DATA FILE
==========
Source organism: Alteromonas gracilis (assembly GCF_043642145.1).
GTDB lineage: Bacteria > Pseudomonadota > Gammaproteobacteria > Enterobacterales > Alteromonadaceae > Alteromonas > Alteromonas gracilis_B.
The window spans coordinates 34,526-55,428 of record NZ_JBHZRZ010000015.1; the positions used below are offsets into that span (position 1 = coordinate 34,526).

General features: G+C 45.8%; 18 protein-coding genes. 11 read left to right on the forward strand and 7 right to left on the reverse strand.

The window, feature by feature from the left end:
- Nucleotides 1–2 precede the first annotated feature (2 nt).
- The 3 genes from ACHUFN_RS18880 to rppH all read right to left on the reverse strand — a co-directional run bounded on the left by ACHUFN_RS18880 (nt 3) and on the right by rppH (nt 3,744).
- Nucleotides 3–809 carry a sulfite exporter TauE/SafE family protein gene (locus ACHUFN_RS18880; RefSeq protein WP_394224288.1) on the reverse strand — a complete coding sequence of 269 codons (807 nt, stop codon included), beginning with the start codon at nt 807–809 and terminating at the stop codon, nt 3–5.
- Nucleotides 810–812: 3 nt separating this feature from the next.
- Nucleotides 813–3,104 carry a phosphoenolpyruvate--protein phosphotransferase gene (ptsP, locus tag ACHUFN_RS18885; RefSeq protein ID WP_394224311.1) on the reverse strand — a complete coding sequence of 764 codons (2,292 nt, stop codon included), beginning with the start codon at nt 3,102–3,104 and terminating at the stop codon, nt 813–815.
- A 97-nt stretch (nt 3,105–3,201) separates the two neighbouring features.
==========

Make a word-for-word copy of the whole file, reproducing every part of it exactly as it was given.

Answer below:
Source organism: Alteromonas gracilis (assembly GCF_043642145.1).
GTDB lineage: Bacteria > Pseudomonadota > Gammaproteobacteria > Enterobacterales > Alteromonadaceae > Alteromonas > Alteromonas gracilis_B.
The window spans coordinates 34,526-55,428 of record NZ_JBHZRZ010000015.1; the positions used below are offsets into that span (position 1 = coordinate 34,526).

General features: G+C 45.8%; 18 protein-coding genes. 11 read left to right on the forward strand and 7 right to left on the reverse strand.

The window, feature by feature from the left end:
- Nucleotides 1–2 precede the first annotated feature (2 nt).
- The 3 genes from ACHUFN_RS18880 to rppH all read right to left on the reverse strand — a co-directional run bounded on the left by ACHUFN_RS18880 (nt 3) and on the right by rppH (nt 3,744).
- Nucleotides 3–809 carry a sulfite exporter TauE/SafE family protein gene (locus ACHUFN_RS18880; RefSeq protein WP_394224288.1) on the reverse strand — a complete coding sequence of 269 codons (807 nt, stop codon included), beginning with the start codon at nt 807–809 and terminating at the stop codon, nt 3–5.
- Nucleotides 810–812: 3 nt separating this feature from the next.
- Nucleotides 813–3,104 carry a phosphoenolpyruvate--protein phosphotransferase gene (ptsP, locus tag ACHUFN_RS18885; RefSeq protein ID WP_394224311.1) on the reverse strand — a complete coding sequence of 764 codons (2,292 nt, stop codon included), beginning with the start codon at nt 3,102–3,104 and terminating at the stop codon, nt 813–815.
- A 97-nt stretch (nt 3,105–3,201) separates the two neighbouring features.